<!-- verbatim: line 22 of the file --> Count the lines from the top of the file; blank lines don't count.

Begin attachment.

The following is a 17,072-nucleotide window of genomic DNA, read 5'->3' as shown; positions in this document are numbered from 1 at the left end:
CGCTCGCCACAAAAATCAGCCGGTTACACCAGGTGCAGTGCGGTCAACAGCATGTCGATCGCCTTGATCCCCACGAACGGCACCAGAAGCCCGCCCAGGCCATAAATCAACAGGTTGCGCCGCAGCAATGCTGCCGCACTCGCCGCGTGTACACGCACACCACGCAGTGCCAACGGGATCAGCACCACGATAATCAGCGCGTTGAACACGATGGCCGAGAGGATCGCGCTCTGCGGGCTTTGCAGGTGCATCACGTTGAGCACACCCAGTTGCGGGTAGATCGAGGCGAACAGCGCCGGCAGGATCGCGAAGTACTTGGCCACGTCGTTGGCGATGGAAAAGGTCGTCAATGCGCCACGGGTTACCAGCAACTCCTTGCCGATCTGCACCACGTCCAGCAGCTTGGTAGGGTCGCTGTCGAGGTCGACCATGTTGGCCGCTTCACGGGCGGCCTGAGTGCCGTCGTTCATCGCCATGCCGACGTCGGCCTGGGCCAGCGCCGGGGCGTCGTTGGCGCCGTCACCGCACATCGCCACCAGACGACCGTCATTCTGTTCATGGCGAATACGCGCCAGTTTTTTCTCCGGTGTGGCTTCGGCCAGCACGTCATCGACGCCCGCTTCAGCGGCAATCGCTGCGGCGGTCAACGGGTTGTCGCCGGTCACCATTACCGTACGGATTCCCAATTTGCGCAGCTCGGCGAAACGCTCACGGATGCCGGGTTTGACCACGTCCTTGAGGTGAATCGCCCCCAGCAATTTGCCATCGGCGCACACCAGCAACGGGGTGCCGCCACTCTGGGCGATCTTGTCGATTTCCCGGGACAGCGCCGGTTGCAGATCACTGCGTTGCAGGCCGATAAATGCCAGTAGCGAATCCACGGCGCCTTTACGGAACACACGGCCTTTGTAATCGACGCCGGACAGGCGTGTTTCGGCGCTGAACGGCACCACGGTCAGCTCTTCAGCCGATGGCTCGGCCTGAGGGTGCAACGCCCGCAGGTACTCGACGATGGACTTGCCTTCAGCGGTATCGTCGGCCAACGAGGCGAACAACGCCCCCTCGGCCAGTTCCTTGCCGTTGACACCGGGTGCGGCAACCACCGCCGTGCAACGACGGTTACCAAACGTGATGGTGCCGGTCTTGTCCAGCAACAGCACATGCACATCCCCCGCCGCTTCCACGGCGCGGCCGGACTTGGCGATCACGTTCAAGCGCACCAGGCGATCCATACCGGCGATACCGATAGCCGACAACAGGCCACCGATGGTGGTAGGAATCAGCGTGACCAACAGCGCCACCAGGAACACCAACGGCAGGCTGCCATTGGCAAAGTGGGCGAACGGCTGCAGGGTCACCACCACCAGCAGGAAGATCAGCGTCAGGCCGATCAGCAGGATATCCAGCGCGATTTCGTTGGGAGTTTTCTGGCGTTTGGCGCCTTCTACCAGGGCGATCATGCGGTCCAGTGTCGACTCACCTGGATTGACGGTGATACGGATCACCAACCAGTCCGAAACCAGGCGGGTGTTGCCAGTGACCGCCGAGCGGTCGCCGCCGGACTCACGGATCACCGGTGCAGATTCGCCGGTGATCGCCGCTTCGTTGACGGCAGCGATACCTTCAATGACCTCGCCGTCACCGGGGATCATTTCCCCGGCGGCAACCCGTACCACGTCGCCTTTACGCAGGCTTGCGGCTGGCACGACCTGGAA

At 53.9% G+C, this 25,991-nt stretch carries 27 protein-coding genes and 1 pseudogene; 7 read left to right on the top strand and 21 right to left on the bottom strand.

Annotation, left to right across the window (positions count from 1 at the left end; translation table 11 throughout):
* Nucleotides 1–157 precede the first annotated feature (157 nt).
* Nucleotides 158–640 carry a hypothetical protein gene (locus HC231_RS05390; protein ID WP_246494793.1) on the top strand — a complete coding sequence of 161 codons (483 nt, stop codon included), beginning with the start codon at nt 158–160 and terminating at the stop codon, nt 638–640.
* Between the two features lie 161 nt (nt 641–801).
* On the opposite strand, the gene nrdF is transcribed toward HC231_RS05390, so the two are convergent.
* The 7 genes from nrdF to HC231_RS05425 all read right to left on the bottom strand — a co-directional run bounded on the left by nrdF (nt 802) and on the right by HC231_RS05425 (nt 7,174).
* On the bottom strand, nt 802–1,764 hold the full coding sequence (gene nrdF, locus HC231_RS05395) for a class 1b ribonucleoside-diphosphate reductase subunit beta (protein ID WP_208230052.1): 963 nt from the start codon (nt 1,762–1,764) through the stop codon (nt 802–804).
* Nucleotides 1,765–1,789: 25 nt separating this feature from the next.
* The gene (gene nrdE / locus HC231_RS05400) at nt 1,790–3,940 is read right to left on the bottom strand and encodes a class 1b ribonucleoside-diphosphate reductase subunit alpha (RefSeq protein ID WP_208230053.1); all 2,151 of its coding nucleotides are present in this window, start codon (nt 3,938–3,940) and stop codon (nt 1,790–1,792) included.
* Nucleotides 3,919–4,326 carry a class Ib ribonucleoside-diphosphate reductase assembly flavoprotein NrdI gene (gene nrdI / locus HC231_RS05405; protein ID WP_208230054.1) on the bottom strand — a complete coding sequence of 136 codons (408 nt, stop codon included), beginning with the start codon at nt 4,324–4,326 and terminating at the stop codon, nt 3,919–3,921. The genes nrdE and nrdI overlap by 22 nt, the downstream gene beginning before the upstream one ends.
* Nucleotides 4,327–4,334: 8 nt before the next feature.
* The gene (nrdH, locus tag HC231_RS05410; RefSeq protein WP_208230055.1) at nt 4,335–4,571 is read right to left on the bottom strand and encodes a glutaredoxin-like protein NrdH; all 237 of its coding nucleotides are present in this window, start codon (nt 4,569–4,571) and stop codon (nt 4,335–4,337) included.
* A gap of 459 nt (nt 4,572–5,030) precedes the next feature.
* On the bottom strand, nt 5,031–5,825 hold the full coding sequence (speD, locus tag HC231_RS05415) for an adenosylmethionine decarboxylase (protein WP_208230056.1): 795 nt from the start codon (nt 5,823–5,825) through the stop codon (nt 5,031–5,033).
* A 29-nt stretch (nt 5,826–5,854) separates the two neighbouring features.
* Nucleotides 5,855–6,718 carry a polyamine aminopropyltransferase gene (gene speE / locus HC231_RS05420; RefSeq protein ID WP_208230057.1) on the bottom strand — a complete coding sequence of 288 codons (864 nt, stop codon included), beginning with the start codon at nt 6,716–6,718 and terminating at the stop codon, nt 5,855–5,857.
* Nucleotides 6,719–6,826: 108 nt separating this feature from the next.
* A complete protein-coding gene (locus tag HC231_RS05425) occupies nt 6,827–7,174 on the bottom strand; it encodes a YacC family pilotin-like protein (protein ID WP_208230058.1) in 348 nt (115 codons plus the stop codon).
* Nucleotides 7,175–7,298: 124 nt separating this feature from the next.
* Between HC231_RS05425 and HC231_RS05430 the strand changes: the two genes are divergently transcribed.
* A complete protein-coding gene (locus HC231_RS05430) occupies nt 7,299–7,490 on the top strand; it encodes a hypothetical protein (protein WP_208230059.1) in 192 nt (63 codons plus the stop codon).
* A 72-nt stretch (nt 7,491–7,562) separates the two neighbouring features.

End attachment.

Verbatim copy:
* Nucleotides 7,175–7,298: 124 nt separating this feature from the next.